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Jan 16, 2007 11:30 PM

Casual dinner party for 10 - help

We are having 8 people for dinner next week (family friends of my in-laws/clients) and Im 7 weeks pregnant so can heardly see straight, Im so exhausted. Im looking for a few fool proof recipes that I can turn on with relative ease. Most guests are jewish, so no pork. Any help/advice/sympathy much appreciated..

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  1. I'd roast a chicken or buy breasts and roast w/garlic and fresh rosemary. Then roast veges to go with it. Small potatoes, onions, sweet potatoes and squash....
    Easy to do. Just cut up all then spread on a cookie sheet. Sprinkle w/EVOO and salt, then roast. I also add raw beets, unpeeled and just cut up like the rest. If you have a Trader Joes in your village, p/u their Kosher breasts. I love 'em. I also get their cranbeery/apple chutney and spiced apple slices/sauce to round up meal. Then one of their apple pies w/a dollop of really good vanilla ice cream. YUM :)

    1 Reply
    1. re: Kitchen Queen

      I ditto the roasted veggies. I did 3 different ones yesterday (brussels sprouts, cauliflower and broccoli) and it took about 5 minutes prep per veggie, and about 30 minutes to cook. Carrots are good too. And I absolutely love roasted sweet potatoes wedges w/sage.

      And note, many Jewish people that don't eat pork also won't eat shellfish. No shrimp, lobster or clams for my kosher-observant grandmother!

    2. Simplify with something you can make a day or even two before.There is a great moussaca recipe in the New York Times Cookbook, IT can be made days ahead of time frozen and baked the day of. Serve with a salad and Hot bread and a simple desert.Be sure to have two so they can repeat

      7 Replies
      1. re: Rickw

        Moussaka is a risk if any of the Jewish guests do keep kosher or otherwise observe Jewish dietary laws (i.e. no pork or shellfish). It combines meat and dairy, which is strictly forbidden.

        1. re: rednails

          can you explain this more? i'm fascinated. why the no mix of meat and dairy? i learn so much on this board.

          1. re: lollya

            It's the most fundamental rule of (now ancient) Jewish dietary laws. Never mix meat and dairy at the same meal. I can't give you the textbook reason right now, but I bet if you go on the Kosher board and ask the question you'll get the best answer. I have a book at home called "The Jewish Book of Why" which would give me the correct way to articulate it. And as I noted above, no shellfish either.

            Just as an example, my maternal grandparents were Orthodox Jews. My grandmother had 6--yes, 6--set of dishes: 2 for every day, 2 for company and 2 for Passover. Four sets of silverware--2 for every day, 2 for Passover. Ditto for pots n pans. (Orthodox Jews change everything for Passover.) Separate sets for meat and dairy. It made things interesting when she passed away and all her stuff got divided up.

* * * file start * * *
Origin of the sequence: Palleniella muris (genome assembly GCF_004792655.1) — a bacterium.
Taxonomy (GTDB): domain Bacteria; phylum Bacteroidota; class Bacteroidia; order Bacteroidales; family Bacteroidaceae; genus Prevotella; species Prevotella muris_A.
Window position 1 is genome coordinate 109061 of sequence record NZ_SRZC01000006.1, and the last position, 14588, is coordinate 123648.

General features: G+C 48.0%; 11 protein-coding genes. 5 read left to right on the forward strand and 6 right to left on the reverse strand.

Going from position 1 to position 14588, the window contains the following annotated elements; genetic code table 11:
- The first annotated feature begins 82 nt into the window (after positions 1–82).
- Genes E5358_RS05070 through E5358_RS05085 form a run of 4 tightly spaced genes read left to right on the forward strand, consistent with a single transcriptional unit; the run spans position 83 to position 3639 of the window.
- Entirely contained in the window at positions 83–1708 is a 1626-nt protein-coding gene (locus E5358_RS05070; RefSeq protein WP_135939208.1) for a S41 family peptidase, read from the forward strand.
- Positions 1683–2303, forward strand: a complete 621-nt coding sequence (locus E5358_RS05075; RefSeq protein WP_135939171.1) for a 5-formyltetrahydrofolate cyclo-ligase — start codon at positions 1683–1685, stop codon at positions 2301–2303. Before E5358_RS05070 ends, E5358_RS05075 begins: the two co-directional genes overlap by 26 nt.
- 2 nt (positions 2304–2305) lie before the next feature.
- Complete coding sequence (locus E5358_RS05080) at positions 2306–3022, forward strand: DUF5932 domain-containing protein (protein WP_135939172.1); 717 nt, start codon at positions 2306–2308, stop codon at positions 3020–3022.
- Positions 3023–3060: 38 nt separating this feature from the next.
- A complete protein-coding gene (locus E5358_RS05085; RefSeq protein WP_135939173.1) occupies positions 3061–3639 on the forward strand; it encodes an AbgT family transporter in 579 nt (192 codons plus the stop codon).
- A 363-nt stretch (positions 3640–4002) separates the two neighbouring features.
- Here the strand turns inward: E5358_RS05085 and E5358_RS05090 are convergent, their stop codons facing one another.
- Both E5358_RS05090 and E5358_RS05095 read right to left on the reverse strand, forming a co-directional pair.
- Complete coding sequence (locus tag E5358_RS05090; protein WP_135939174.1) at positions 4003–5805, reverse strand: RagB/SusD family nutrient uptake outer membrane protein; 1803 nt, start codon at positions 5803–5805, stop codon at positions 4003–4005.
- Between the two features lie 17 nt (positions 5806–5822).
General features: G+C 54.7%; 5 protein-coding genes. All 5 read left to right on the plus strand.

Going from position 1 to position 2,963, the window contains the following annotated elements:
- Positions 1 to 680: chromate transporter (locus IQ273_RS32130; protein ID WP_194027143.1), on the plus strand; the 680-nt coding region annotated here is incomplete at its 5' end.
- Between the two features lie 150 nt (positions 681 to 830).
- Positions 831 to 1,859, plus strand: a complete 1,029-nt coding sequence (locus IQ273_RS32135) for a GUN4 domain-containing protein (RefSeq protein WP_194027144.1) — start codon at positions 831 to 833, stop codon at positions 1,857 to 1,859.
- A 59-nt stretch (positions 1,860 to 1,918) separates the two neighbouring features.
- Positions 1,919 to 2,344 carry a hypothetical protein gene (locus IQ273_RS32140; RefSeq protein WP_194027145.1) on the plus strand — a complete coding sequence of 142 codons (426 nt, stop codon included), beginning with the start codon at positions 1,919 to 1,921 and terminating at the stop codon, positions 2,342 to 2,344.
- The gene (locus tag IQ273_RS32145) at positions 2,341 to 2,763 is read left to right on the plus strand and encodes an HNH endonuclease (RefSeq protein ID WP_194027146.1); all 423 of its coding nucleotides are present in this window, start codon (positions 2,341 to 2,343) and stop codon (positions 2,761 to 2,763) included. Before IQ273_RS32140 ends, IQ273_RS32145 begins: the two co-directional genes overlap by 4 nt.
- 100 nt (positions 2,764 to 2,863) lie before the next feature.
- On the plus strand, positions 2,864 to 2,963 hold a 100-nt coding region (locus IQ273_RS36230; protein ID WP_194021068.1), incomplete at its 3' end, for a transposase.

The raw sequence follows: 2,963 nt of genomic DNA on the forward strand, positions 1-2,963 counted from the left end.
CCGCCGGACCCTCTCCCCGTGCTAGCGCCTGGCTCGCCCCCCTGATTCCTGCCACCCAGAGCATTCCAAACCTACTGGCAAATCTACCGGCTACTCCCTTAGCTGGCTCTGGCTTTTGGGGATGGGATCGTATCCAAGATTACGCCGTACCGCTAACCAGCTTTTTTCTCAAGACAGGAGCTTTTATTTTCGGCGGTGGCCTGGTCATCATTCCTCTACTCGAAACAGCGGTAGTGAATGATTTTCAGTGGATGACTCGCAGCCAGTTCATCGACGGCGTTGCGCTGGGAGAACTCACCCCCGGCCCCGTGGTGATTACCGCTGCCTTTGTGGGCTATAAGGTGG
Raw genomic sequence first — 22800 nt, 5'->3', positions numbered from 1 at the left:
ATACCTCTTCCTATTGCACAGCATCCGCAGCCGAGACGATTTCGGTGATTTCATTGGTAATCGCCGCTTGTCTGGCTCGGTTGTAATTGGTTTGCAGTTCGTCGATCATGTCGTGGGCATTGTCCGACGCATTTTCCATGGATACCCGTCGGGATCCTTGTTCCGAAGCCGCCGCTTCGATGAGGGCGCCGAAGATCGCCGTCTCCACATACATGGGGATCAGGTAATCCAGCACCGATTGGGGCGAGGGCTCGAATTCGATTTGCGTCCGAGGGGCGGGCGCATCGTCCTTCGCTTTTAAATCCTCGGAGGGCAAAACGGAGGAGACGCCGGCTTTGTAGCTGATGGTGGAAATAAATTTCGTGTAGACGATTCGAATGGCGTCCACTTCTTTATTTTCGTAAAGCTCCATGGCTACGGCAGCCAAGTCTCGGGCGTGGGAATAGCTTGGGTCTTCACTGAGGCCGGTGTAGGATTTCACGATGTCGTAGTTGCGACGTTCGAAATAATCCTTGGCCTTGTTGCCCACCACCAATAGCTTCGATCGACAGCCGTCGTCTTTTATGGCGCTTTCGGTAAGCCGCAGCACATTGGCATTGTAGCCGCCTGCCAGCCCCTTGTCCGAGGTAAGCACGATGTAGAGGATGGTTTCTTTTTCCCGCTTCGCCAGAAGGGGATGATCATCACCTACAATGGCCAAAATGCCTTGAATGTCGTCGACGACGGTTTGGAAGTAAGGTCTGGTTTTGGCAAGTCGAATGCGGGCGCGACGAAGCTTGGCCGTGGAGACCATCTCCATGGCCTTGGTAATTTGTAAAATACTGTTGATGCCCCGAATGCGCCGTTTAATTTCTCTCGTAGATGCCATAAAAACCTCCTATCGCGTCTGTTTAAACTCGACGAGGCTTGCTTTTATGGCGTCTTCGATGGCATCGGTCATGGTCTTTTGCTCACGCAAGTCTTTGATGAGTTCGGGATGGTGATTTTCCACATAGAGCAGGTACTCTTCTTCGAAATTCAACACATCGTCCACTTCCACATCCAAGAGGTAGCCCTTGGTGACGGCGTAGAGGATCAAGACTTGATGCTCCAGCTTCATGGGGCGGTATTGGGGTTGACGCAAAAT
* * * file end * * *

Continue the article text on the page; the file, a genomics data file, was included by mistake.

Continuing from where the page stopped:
1. re: rednails

              I believe the kosher mix of meat & milk comes from an Old Testament Bible verse about not cooking a kid (goat) in its mother's milk. The Moslems also eat halel meat, which I believe is slaughtered the same way, just not salted and soaked. Someone help me out - do Moslems also observe the milk & meat restrictions as well?

              1. re: Diane in Bexley

                That's right. The way that verse was explained to me, it was about avoiding cruelty/disrespect to the animals.

                I haven't noticed that rule being in play in Muslim cooking, but neither can I remember dairy ever being served. I do know they cook the beef absolutely to death and then some--I have yet to meet a Westerner who can deal with the paste-like results.

                1. re: foiegras

                  Very interesting... I'm a vegetarian so i get that. Thanks for the explanation.

                2. re: Diane in Bexley

                  Muslims don't observe that - they do obviously use yogurt sauce all over their meats.

        2. Button - it would be easier to recommend if we knew a little more of your resources. Are you in Australia? If so, are you able to cook on an outdoor grill? Also, will your guests all be able to sit down or will this be a buffet where some will be eating off their laps?

          1. Do you really have to have that dinner party that weekend? It seems that waiting 3-4 more weeks would be easier on you and you would be better able to deal with a menu and sudden whims or aversions to foods. You will feel a lot better then and right now you do not need the strain. Unless one of the guests is in precarious health and might not make it through another month you should not do this at this time.

            1. Maybe this is a time where you could order some great take out from a restaurant, or something prepared from a high end grocery? And just make the cocktails - or serve champagne :)

              For something easy if you have to cook, what about steaks on the grill that the men could cook when they get there. Maybe make a sauce for the steaks if you are feeling up to it. And serve the roasted veggies on the side. For dessert - ice cream sundaes everyone can assemble themselves. Can't get much easier. Good luck. I can remember being in the early weeks of pregnancy and coming home from work and going directly to bed. We survived on cereal for those first few weeks!